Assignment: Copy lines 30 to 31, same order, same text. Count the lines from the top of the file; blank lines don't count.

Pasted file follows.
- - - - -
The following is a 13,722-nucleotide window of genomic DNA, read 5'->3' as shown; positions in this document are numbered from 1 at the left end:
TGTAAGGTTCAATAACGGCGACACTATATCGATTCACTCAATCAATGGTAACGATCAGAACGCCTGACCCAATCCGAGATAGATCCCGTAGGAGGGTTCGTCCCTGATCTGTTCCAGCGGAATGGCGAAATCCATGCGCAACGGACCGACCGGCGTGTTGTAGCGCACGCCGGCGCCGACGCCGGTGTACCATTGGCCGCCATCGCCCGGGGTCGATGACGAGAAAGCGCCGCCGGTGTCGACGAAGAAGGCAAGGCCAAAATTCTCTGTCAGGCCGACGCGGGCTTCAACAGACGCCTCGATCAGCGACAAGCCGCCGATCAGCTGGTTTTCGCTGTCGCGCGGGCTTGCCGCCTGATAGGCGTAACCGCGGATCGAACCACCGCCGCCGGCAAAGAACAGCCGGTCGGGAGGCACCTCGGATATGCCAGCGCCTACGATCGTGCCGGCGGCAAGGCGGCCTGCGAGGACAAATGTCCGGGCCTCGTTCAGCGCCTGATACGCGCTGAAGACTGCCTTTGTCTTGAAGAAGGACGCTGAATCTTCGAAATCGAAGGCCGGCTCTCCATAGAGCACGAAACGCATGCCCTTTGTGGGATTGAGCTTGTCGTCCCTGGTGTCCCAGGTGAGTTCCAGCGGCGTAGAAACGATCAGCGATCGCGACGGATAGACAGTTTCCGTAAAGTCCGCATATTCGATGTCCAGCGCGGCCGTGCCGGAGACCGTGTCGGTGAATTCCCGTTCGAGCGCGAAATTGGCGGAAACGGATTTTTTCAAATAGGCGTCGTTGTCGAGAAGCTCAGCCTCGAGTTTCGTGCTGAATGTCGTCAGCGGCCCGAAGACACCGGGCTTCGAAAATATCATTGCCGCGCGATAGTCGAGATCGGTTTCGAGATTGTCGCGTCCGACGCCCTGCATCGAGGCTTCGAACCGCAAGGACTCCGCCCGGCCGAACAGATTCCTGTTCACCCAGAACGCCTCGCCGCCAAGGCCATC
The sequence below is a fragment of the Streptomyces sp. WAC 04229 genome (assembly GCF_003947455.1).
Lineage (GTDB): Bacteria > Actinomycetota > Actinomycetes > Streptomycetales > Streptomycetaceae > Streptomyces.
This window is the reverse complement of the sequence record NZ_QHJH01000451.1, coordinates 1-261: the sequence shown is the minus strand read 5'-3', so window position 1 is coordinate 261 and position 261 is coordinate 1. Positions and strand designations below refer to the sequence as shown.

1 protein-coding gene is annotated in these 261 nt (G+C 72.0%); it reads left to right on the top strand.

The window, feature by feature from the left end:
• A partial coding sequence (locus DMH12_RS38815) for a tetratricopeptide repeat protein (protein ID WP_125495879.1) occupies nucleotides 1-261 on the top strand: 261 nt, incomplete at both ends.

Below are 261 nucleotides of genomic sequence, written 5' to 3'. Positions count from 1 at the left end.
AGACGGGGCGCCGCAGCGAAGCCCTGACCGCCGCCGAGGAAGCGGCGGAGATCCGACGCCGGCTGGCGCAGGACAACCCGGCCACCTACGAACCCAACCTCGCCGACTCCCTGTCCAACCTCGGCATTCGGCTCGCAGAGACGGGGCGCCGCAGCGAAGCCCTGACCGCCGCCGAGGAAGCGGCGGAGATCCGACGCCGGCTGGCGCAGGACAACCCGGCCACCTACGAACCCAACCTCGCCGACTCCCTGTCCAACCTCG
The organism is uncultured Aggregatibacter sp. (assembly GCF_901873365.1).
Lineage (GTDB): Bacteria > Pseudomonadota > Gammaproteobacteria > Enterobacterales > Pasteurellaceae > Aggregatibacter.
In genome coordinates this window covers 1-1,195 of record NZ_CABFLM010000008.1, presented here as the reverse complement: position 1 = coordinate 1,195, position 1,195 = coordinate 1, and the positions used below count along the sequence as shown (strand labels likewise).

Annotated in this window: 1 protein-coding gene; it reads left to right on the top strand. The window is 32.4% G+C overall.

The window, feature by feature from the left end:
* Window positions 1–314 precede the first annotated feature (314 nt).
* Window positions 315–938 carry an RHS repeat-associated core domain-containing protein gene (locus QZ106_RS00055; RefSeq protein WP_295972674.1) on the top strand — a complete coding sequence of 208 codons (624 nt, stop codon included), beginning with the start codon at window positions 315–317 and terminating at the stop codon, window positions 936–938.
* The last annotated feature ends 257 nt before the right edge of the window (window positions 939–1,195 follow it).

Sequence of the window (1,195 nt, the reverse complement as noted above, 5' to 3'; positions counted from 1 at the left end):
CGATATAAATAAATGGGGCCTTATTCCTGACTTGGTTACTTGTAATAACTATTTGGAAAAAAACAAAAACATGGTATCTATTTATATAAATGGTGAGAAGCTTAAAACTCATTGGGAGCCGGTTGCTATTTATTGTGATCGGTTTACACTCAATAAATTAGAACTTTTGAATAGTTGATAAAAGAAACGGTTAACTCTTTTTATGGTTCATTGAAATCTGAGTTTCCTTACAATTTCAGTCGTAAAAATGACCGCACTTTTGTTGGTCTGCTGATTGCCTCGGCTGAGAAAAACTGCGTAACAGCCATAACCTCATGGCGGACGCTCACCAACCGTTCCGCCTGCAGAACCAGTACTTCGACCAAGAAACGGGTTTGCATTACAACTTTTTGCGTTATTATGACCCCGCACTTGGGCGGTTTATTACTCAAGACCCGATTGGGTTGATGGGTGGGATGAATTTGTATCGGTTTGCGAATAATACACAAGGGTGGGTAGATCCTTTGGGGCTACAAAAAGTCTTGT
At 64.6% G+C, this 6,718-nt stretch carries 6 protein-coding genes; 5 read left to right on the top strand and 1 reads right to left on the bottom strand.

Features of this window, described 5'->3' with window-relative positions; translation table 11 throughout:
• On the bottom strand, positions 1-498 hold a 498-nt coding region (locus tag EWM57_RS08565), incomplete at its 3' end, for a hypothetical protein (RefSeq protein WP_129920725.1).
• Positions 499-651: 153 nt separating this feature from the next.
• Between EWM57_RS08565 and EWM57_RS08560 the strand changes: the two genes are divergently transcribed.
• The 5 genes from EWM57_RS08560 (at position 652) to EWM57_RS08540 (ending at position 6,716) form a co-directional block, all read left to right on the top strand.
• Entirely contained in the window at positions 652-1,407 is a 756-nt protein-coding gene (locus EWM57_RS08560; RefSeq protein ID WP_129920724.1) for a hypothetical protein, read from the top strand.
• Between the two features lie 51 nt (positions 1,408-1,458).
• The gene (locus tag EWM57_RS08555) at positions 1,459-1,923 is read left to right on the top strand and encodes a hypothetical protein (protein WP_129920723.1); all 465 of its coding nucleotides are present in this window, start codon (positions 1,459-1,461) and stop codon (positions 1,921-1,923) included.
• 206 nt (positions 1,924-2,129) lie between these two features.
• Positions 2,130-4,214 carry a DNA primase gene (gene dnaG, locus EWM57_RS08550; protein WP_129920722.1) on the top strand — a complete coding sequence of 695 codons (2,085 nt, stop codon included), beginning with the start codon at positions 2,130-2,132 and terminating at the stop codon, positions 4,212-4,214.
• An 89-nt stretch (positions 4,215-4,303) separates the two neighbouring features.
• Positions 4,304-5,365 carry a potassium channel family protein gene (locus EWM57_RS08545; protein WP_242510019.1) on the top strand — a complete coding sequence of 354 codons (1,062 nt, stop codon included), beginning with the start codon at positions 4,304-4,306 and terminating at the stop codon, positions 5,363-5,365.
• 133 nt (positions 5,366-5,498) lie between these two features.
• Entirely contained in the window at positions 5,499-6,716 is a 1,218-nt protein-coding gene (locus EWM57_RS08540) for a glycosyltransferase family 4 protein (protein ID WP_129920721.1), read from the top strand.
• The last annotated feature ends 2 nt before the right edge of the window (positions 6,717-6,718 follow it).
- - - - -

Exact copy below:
• 206 nt (positions 1,924-2,129) lie between these two features.
• Positions 2,130-4,214 carry a DNA primase gene (gene dnaG, locus EWM57_RS08550; protein WP_129920722.1) on the top strand — a complete coding sequence of 695 codons (2,085 nt, stop codon included), beginning with the start codon at positions 2,130-2,132 and terminating at the stop codon, positions 4,212-4,214.